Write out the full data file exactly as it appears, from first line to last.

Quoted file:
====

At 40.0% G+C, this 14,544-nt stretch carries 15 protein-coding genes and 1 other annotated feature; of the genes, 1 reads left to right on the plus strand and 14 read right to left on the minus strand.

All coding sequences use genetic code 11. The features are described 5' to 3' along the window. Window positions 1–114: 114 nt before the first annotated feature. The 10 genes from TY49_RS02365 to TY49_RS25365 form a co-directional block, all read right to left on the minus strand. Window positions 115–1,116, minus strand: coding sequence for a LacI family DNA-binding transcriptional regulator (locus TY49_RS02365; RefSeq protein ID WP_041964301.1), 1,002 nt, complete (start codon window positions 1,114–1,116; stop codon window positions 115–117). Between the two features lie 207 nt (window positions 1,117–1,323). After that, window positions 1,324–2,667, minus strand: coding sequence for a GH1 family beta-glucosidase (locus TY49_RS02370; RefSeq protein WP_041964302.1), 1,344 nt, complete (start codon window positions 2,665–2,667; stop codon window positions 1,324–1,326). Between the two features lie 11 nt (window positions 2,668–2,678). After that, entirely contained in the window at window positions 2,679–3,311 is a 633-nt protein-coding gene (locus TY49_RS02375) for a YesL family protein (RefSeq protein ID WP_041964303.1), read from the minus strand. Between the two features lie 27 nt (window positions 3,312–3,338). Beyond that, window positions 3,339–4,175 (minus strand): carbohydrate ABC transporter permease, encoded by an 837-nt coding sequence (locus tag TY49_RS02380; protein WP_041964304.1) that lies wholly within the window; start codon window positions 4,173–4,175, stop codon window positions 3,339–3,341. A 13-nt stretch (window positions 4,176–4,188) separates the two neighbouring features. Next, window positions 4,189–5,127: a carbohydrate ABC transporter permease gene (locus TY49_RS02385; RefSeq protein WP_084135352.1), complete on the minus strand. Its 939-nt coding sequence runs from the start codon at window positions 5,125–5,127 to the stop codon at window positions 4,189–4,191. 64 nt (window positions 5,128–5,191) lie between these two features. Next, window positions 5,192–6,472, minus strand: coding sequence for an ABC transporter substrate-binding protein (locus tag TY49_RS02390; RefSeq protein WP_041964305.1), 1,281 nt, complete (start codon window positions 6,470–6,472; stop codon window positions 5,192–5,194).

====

At 40.0% G+C, this 14,544-nt stretch carries 15 protein-coding genes and 1 other annotated feature; of the genes, 1 reads left to right on the plus strand and 14 read right to left on the minus strand.

All coding sequences use genetic code 11. The features are described 5' to 3' along the window. Window positions 1–114: 114 nt before the first annotated feature. The 10 genes from TY49_RS02365 to TY49_RS25365 form a co-directional block, all read right to left on the minus strand. Window positions 115–1,116, minus strand: coding sequence for a LacI family DNA-binding transcriptional regulator (locus TY49_RS02365; RefSeq protein ID WP_041964301.1), 1,002 nt, complete (start codon window positions 1,114–1,116; stop codon window positions 115–117). Between the two features lie 207 nt (window positions 1,117–1,323). After that, window positions 1,324–2,667, minus strand: coding sequence for a GH1 family beta-glucosidase (locus TY49_RS02370; RefSeq protein WP_041964302.1), 1,344 nt, complete (start codon window positions 2,665–2,667; stop codon window positions 1,324–1,326). Between the two features lie 11 nt (window positions 2,668–2,678). After that, entirely contained in the window at window positions 2,679–3,311 is a 633-nt protein-coding gene (locus TY49_RS02375) for a YesL family protein (RefSeq protein ID WP_041964303.1), read from the minus strand. Between the two features lie 27 nt (window positions 3,312–3,338). Beyond that, window positions 3,339–4,175 (minus strand): carbohydrate ABC transporter permease, encoded by an 837-nt coding sequence (locus tag TY49_RS02380; protein WP_041964304.1) that lies wholly within the window; start codon window positions 4,173–4,175, stop codon window positions 3,339–3,341. A 13-nt stretch (window positions 4,176–4,188) separates the two neighbouring features. Next, window positions 4,189–5,127: a carbohydrate ABC transporter permease gene (locus TY49_RS02385; RefSeq protein WP_084135352.1), complete on the minus strand. Its 939-nt coding sequence runs from the start codon at window positions 5,125–5,127 to the stop codon at window positions 4,189–4,191. 64 nt (window positions 5,128–5,191) lie between these two features. Next, window positions 5,192–6,472, minus strand: coding sequence for an ABC transporter substrate-binding protein (locus tag TY49_RS02390; RefSeq protein WP_041964305.1), 1,281 nt, complete (start codon window positions 6,470–6,472; stop codon window positions 5,192–5,194).